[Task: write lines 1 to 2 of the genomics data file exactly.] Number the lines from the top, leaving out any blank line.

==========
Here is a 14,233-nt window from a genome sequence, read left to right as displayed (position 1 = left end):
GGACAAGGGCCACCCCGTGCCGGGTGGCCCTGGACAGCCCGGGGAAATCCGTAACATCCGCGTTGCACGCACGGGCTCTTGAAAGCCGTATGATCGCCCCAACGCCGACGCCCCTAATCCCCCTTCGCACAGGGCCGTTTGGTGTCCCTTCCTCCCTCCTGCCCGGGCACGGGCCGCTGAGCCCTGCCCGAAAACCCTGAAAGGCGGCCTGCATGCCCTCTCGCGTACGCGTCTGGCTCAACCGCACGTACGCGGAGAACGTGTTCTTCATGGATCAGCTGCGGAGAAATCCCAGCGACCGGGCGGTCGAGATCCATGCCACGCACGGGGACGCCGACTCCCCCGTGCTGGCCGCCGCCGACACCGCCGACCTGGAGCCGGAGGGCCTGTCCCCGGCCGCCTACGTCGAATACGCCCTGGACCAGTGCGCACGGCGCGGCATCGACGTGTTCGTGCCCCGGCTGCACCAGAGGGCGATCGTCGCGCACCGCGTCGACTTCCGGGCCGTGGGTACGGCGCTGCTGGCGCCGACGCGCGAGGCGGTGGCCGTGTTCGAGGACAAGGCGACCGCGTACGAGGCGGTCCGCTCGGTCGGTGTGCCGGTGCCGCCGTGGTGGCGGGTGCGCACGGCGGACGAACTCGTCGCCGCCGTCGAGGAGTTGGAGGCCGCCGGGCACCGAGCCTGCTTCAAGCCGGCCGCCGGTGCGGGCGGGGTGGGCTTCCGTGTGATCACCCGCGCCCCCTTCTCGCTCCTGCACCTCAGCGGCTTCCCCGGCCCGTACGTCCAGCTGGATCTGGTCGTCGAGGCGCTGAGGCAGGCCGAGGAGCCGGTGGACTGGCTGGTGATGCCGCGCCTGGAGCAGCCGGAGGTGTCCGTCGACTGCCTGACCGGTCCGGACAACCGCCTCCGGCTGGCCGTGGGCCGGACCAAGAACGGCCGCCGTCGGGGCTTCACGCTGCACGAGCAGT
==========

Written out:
Here is a 14,233-nt window from a genome sequence, read left to right as displayed (position 1 = left end):
GGACAAGGGCCACCCCGTGCCGGGTGGCCCTGGACAGCCCGGGGAAATCCGTAACATCCGCGTTGCACGCACGGGCTCTTGAAAGCCGTATGATCGCCCCAACGCCGACGCCCCTAATCCCCCTTCGCACAGGGCCGTTTGGTGTCCCTTCCTCCCTCCTGCCCGGGCACGGGCCGCTGAGCCCTGCCCGAAAACCCTGAAAGGCGGCCTGCATGCCCTCTCGCGTACGCGTCTGGCTCAACCGCACGTACGCGGAGAACGTGTTCTTCATGGATCAGCTGCGGAGAAATCCCAGCGACCGGGCGGTCGAGATCCATGCCACGCACGGGGACGCCGACTCCCCCGTGCTGGCCGCCGCCGACACCGCCGACCTGGAGCCGGAGGGCCTGTCCCCGGCCGCCTACGTCGAATACGCCCTGGACCAGTGCGCACGGCGCGGCATCGACGTGTTCGTGCCCCGGCTGCACCAGAGGGCGATCGTCGCGCACCGCGTCGACTTCCGGGCCGTGGGTACGGCGCTGCTGGCGCCGACGCGCGAGGCGGTGGCCGTGTTCGAGGACAAGGCGACCGCGTACGAGGCGGTCCGCTCGGTCGGTGTGCCGGTGCCGCCGTGGTGGCGGGTGCGCACGGCGGACGAACTCGTCGCCGCCGTCGAGGAGTTGGAGGCCGCCGGGCACCGAGCCTGCTTCAAGCCGGCCGCCGGTGCGGGCGGGGTGGGCTTCCGTGTGATCACCCGCGCCCCCTTCTCGCTCCTGCACCTCAGCGGCTTCCCCGGCCCGTACGTCCAGCTGGATCTGGTCGTCGAGGCGCTGAGGCAGGCCGAGGAGCCGGTGGACTGGCTGGTGATGCCGCGCCTGGAGCAGCCGGAGGTGTCCGTCGACTGCCTGACCGGTCCGGACAACCGCCTCCGGCTGGCCGTGGGCCGGACCAAGAACGGCCGCCGTCGGGGCTTCACGCTGCACGAGCAGT